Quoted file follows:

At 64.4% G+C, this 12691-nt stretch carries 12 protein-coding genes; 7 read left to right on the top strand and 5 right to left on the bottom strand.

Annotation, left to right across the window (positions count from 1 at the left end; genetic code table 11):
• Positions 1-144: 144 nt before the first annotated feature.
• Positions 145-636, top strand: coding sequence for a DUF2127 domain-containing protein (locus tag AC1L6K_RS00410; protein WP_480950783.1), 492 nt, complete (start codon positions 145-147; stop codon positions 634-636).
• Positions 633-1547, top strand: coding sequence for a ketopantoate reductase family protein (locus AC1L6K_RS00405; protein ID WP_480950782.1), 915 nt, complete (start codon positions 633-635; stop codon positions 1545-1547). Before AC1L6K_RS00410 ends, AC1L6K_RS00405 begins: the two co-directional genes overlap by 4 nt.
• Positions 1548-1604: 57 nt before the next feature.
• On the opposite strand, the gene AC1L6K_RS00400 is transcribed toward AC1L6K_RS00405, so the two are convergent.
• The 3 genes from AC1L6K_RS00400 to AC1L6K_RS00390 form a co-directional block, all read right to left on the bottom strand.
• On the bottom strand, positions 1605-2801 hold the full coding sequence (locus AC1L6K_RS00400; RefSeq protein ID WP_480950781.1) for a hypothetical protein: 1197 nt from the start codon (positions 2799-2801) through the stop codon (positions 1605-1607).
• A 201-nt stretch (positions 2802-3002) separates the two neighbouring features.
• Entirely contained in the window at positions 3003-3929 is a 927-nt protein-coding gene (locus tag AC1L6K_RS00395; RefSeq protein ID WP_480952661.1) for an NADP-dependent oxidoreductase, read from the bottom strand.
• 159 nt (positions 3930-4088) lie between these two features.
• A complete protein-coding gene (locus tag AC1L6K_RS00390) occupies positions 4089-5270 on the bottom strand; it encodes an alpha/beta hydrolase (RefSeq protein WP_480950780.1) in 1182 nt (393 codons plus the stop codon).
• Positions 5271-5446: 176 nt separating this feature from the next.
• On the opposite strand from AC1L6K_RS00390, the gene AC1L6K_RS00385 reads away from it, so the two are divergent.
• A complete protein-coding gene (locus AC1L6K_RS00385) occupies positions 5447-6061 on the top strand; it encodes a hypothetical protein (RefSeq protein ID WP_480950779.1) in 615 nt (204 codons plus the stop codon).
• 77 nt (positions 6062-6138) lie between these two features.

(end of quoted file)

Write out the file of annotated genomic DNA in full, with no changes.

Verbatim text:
At 64.4% G+C, this 12691-nt stretch carries 12 protein-coding genes; 7 read left to right on the top strand and 5 right to left on the bottom strand.

Annotation, left to right across the window (positions count from 1 at the left end; genetic code table 11):
• Positions 1-144: 144 nt before the first annotated feature.
• Positions 145-636, top strand: coding sequence for a DUF2127 domain-containing protein (locus tag AC1L6K_RS00410; protein WP_480950783.1), 492 nt, complete (start codon positions 145-147; stop codon positions 634-636).
• Positions 633-1547, top strand: coding sequence for a ketopantoate reductase family protein (locus AC1L6K_RS00405; protein ID WP_480950782.1), 915 nt, complete (start codon positions 633-635; stop codon positions 1545-1547). Before AC1L6K_RS00410 ends, AC1L6K_RS00405 begins: the two co-directional genes overlap by 4 nt.
• Positions 1548-1604: 57 nt before the next feature.
• On the opposite strand, the gene AC1L6K_RS00400 is transcribed toward AC1L6K_RS00405, so the two are convergent.
• The 3 genes from AC1L6K_RS00400 to AC1L6K_RS00390 form a co-directional block, all read right to left on the bottom strand.
• On the bottom strand, positions 1605-2801 hold the full coding sequence (locus AC1L6K_RS00400; RefSeq protein ID WP_480950781.1) for a hypothetical protein: 1197 nt from the start codon (positions 2799-2801) through the stop codon (positions 1605-1607).
• A 201-nt stretch (positions 2802-3002) separates the two neighbouring features.
• Entirely contained in the window at positions 3003-3929 is a 927-nt protein-coding gene (locus tag AC1L6K_RS00395; RefSeq protein ID WP_480952661.1) for an NADP-dependent oxidoreductase, read from the bottom strand.
• 159 nt (positions 3930-4088) lie between these two features.
• A complete protein-coding gene (locus tag AC1L6K_RS00390) occupies positions 4089-5270 on the bottom strand; it encodes an alpha/beta hydrolase (RefSeq protein WP_480950780.1) in 1182 nt (393 codons plus the stop codon).
• Positions 5271-5446: 176 nt separating this feature from the next.
• On the opposite strand from AC1L6K_RS00390, the gene AC1L6K_RS00385 reads away from it, so the two are divergent.
• A complete protein-coding gene (locus AC1L6K_RS00385) occupies positions 5447-6061 on the top strand; it encodes a hypothetical protein (RefSeq protein ID WP_480950779.1) in 615 nt (204 codons plus the stop codon).
• 77 nt (positions 6062-6138) lie between these two features.